North American markets were relatively flat Friday, despite having lots of data to take cues from, as the release of corporate earnings reports continued and economic indicators come in from both Canada and China.
The S&P/TSX composite index dipped 22.94 points to 12,529.98. The Canadian dollar was up 0.01 of a cent to 96.87 cents US.
On Wall Street, the U.S. indexes saw a small bounce-back after trading in negative territory in the premarket. The Dow Jones industrials index climbed 4.47 points to 15,502.79, the Nasdaq was ahead 8.17 points to 3,677.29, while the S&P had an uptick of 1.40 points to 1,698.88.
An onslaught of data from China, the world’s second-largest economy, was not enough to lift the markets, as figures overnight showed that Chinese inflation in July was steady at an annual rate of 2.7 per cent — slightly below an expected modest increase to 2.8 per cent.
Industrial production rose 9.7 per cent in the year to June, ahead of expectations for a nine per cent increase and retail sales grew 13.2 per cent in July from a year earlier, slightly slower than June’s growth rate.
Overall, analysts said the figures added weight to the argument that the recent soft patch in the economic powerhouse may have come to an end. However, market reaction was fairly muted, as stocks had rallied already on Thursday after strong Chinese trade numbers.
A double-dose of economic news was also released in Canada, potentially indicating that the economy wasn’t faring at a pace that some have come to expect.
Statistics Canada says a surprisingly high 39,400 net jobs were lost last month, with public sector workers and youth taking on the biggest share of the losses. It was the second consecutive month that Canada’s economy lost jobs and lifted.
The official unemployment rate is now 7.2 per cent, one-tenth of a point higher than in June.
The consensus from economists had been that Canada would have added 10,000 jobs in July.
Meanwhile, the Canada Mortgage and Housing Corp. says total housing starts continued to be relatively stable in July.
The federal agency estimates there were 17,993 actual starts in July which, extrapolated over 12 months, gives a seasonally adjusted annual rate of 192,853 starts. That was slightly down from June’s adjusted annual rate of 193,797 starts.
On the TSX, BlackBerry (TSX:BB) shares rose nearly seven per cent, or 61 cents, on news that the Canadian smartphone-maker’s chief executive officer and board of directors are warming to the idea of taking the company private.
The reports from Reuters said no decision was imminent and BlackBerry issued a brief statement saying it doesn’t comment on rumours or speculation. The Toronto-listed shares climbed to $10.12 in mid-morning trading.
Meanwhile, autoparts giant Magna International Inc. (TSX:MG) reported a US$415 million profit and record-high second-quarter sales, which were up 16 per cent from the same time last year and well above analyst estimates.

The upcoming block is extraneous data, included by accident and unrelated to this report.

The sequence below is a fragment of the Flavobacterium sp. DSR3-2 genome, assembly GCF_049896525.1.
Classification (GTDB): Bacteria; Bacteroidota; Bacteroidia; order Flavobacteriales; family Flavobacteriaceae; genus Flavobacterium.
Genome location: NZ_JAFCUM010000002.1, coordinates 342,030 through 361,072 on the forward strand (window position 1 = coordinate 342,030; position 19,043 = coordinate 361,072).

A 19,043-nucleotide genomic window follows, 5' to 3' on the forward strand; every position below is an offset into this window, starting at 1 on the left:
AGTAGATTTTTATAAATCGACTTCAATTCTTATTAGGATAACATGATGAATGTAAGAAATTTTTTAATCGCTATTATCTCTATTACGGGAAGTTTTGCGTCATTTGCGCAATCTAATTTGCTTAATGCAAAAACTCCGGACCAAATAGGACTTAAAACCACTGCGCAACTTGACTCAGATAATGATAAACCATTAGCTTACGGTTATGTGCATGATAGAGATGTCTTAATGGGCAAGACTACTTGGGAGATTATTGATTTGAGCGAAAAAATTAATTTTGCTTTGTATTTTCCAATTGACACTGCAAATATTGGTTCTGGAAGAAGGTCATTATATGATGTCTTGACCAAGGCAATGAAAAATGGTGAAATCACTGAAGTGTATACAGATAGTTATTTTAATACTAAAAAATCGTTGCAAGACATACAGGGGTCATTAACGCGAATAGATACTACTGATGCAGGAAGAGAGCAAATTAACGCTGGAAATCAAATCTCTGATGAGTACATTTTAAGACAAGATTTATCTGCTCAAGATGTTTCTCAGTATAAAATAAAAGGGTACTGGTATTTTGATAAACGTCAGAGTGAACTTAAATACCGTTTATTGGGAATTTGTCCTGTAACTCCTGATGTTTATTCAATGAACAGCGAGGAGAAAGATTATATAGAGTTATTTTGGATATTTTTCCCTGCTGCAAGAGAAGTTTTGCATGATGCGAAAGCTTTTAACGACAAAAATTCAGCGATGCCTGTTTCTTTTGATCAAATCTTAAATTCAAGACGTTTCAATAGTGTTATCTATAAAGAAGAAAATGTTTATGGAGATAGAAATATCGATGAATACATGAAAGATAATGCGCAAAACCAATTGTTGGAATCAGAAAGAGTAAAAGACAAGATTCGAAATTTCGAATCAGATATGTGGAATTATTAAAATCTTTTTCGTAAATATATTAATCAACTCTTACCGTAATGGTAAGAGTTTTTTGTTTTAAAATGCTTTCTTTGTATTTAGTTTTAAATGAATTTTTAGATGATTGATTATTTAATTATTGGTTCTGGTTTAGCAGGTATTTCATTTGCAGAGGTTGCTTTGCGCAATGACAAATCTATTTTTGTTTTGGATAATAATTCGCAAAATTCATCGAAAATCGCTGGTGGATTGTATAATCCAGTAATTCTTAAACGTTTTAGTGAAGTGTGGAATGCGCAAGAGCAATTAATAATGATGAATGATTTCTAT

It says it currently expects between $33.3 billion and $34.7 billion of sales in 2013 — about $700 million higher than Magna’s outlook in May when its first-quarter results were issued. Magna shares were ahead $2.15 or nearly three per cent to $82.30.
Brookfield Asset Management Inc. (TSX:BAM.A) is also reporting US$802 million of net income and US$464 million of funds from operations for common shareholders in the second quarter.
Both results were more than double the levels a year earlier, when the Toronto-based asset manager had US$379 million of net income and $159 million of funds from operations.
On a per-share basis, net income was 31 cents and funds from operations was 68 cents in the three months ended June 30, up from 17 cents and 20 cents respectively in the second quarter of 2012.
Brookfield is one of Canada’s largest conglomerates, with numerous publicly traded subsidiaries and investments primarily focused on real estate, power generation and natural resources, particularly in the forestry sector. Despite the positive earnings, its shares dipped nine cents to $38.49.
Dorel Industries Inc. (TSX: DII.B) widely missed expectations as the baby products and bike manufacturer’s second-quarter net income plummeted to US$13.2 million. The Montreal-based company said revenues dropped five per cent due to poor weather, discounting and continuing difficult economic conditions.
On the commodities front, December bullion dropped $3.10 to US$1,306.80 an ounce.
The September crude contract on the New York Mercantile Exchange moved up $1.39 cents to US$104.79 a barrel. Copper was ahead four cents to $3.31.
Overnight, the Shanghai Composite Index gained 0.4 per cent to 2,052.24 and the Shenzhen Composite Index gained 0.2 per cent to 996.42. Hong Kong’s Hang Seng gained 0.7 per cent to 21,807.56. Elsewhere in Asia, Japan’s Nikkei 225 index ended 0.1 per cent higher at 13,615.19 while South Korea’s Kospi closed 0.2 per cent lower at 1,880.71.
In Europe, the FTSE 100 index of leading British shares was up 0.2 per cent at 6,544 while Germany’s DAX fell 0.2 per cent to 8,303. The CAC-40 in France was 0.1 per cent lower at 4,059.